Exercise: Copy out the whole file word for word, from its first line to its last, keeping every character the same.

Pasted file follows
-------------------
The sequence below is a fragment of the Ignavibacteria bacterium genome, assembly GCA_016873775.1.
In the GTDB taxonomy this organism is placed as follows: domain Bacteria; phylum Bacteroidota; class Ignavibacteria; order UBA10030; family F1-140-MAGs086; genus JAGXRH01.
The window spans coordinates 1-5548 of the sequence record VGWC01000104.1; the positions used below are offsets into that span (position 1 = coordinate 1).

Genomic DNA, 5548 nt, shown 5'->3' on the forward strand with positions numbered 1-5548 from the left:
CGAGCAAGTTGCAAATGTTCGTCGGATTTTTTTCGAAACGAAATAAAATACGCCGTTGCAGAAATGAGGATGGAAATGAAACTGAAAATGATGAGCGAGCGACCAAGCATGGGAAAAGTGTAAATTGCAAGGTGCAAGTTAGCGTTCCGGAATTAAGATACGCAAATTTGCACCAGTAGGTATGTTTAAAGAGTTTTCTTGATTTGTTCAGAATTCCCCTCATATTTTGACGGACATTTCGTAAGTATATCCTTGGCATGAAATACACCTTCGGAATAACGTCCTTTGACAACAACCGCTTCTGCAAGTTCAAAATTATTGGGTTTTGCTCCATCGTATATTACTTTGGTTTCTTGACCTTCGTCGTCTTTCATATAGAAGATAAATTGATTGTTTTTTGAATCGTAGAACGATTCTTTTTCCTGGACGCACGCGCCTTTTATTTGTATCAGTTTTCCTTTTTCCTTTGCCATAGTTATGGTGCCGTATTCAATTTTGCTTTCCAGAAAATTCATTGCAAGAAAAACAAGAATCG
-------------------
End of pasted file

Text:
The sequence below is a fragment of the Ignavibacteria bacterium genome, assembly GCA_016873775.1.
In the GTDB taxonomy this organism is placed as follows: domain Bacteria; phylum Bacteroidota; class Ignavibacteria; order UBA10030; family F1-140-MAGs086; genus JAGXRH01.
The window spans coordinates 1-5548 of the sequence record VGWC01000104.1; the positions used below are offsets into that span (position 1 = coordinate 1).

Genomic DNA, 5548 nt, shown 5'->3' on the forward strand with positions numbered 1-5548 from the left:
CGAGCAAGTTGCAAATGTTCGTCGGATTTTTTTCGAAACGAAATAAAATACGCCGTTGCAGAAATGAGGATGGAAATGAAACTGAAAATGATGAGCGAGCGACCAAGCATGGGAAAAGTGTAAATTGCAAGGTGCAAGTTAGCGTTCCGGAATTAAGATACGCAAATTTGCACCAGTAGGTATGTTTAAAGAGTTTTCTTGATTTGTTCAGAATTCCCCTCATATTTTGACGGACATTTCGTAAGTATATCCTTGGCATGAAATACACCTTCGGAATAACGTCCTTTGACAACAACCGCTTCTGCAAGTTCAAAATTATTGGGTTTTGCTCCATCGTATATTACTTTGGTTTCTTGACCTTCGTCGTCTTTCATATAGAAGATAAATTGATTGTTTTTTGAATCGTAGAACGATTCTTTTTCCTGGACGCACGCGCCTTTTATTTGTATCAGTTTTCCTTTTTCCTTTGCCATAGTTATGGTGCCGTATTCAATTTTGCTTTCCAGAAAATTCATTGCAAGAAAAACAAGAATCG